Many younger women having their first few mammograms are undoubtedly nervous. This is a new and somewhat scary test. Even women who are so-called “veterans” of mammogram screenings can find themselves with new questions or concerns. Don’t ever be afraid to ask questions of your doctor or the radiologist about an upcoming test. Here are a few answers to mammogram FAQs you may be too nervous to ask.
What Newbies Might Ask:
How much will it hurt?
You may feel a pinching described by most women as uncomfortable for mere seconds, but a mammogram does not hurt and is not meant to hurt. Your breasts are squeezed together by two plates to flatten them so the X-ray can get a better image. You will feel the pressure, but it shouldn’t hurt.
Why do I need a mammogram at age 40?
It has been found that the risks for cancer begin to increase at age 40. If you are of average risk for breast cancer, begin mammograms at age 40. One in six breast cancers occur between 40 and 49, and these women were not even considered high risk patients.
If you feel a lump or some other abnormality, don’t wait. Contact your OBGYN at Women’s Care of Alaska and request a mammogram in Anchorage.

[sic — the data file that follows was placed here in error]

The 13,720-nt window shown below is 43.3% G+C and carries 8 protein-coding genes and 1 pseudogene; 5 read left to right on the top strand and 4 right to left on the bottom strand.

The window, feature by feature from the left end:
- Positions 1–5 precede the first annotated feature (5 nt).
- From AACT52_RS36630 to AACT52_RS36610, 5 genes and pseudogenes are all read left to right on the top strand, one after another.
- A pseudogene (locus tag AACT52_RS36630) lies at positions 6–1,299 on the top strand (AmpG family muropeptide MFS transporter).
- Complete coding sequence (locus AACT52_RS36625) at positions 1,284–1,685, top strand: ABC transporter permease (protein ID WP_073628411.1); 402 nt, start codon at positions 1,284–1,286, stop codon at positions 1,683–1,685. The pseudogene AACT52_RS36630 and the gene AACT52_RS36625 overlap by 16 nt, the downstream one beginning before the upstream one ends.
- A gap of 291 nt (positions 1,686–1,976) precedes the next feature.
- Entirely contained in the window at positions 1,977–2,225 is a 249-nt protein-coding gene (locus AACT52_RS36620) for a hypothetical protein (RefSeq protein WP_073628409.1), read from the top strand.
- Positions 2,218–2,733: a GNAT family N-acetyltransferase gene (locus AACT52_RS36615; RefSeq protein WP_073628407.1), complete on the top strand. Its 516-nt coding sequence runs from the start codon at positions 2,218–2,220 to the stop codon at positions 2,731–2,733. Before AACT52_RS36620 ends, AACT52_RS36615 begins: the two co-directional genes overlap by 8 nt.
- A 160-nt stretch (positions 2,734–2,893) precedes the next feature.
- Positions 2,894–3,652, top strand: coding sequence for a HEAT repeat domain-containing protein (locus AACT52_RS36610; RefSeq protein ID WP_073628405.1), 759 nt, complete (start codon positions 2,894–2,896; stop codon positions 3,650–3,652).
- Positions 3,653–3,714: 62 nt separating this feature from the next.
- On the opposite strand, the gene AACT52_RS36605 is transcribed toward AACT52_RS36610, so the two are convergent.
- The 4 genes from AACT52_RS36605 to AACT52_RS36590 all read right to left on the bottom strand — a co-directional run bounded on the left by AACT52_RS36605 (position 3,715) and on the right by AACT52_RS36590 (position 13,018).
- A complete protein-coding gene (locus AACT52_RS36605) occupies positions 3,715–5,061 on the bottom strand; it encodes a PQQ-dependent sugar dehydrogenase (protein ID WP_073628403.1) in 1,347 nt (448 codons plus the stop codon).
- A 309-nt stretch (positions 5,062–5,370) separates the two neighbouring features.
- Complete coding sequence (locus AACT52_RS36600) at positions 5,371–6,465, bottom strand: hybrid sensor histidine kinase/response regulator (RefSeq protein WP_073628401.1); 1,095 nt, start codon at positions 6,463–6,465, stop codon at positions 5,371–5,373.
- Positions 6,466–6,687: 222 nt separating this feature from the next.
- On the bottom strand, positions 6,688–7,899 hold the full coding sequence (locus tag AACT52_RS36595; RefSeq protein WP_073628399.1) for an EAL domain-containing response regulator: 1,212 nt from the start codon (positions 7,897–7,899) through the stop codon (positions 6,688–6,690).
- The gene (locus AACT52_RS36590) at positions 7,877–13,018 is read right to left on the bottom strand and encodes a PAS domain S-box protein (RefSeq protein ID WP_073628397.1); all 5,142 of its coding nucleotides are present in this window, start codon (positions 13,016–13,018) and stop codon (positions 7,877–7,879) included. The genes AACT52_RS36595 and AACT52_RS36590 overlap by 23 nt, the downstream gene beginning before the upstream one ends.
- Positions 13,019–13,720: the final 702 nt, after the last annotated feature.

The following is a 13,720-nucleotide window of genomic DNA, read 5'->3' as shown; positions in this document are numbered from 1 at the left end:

Do I need to undress completely?
No, you only undress from the waist up and even then you are wearing a hospital gown open in the front. As each breast is X-rayed, the technologist will open the gown to reveal the breast and place it gently in place.
How often am I going to need mammograms?
It has been found that annual mammograms are best for finding and treating breast cancers.
Research shows that regular annual breast screening mammograms cut breast cancer deaths by a third of all women 40 years and older. This is especially important for women with higher risks.
Having annual mammograms increases the ability for Women’s Care of Alaska to catch cancer at its earliest stage when it is easiest to treat.
Women who have had multiple mammograms may still have questions they never asked.
Are my dense breasts a problem?
A woman with dense breasts can be a bit more difficult to evaluate with a standard mammogram. In this case your doctor may recommend you have a 3D test called a tomosynthesis. This is a new form of digital mammography in which images are taken from many angles. A computer will reconstruct them into a 3D image of your breast. Many women with dense breasts may find this beneficial. 3D mammograms find 15 to 30% more breast cancers and up to 40% fewer false positives. Ask your physician if a 3D test will benefit you.
When can I stop having mammograms?
Some recent information says that women who are 74 can stop having mammograms. Many doctors believe you should continue to have them over 75 if you are in good health and still have another decade of life expectancy.
How worried should I be if called back for another test?
Fewer than 1 in 10 women called back for another screening have breast cancer. It is usually from a cyst, calcifications, or dense breast tissue.
Schedule Your Mammogram Today
Contact Women’s Care of Alaska at (907) 279-2273 if you are due for your annual mammogram or if you have additional questions.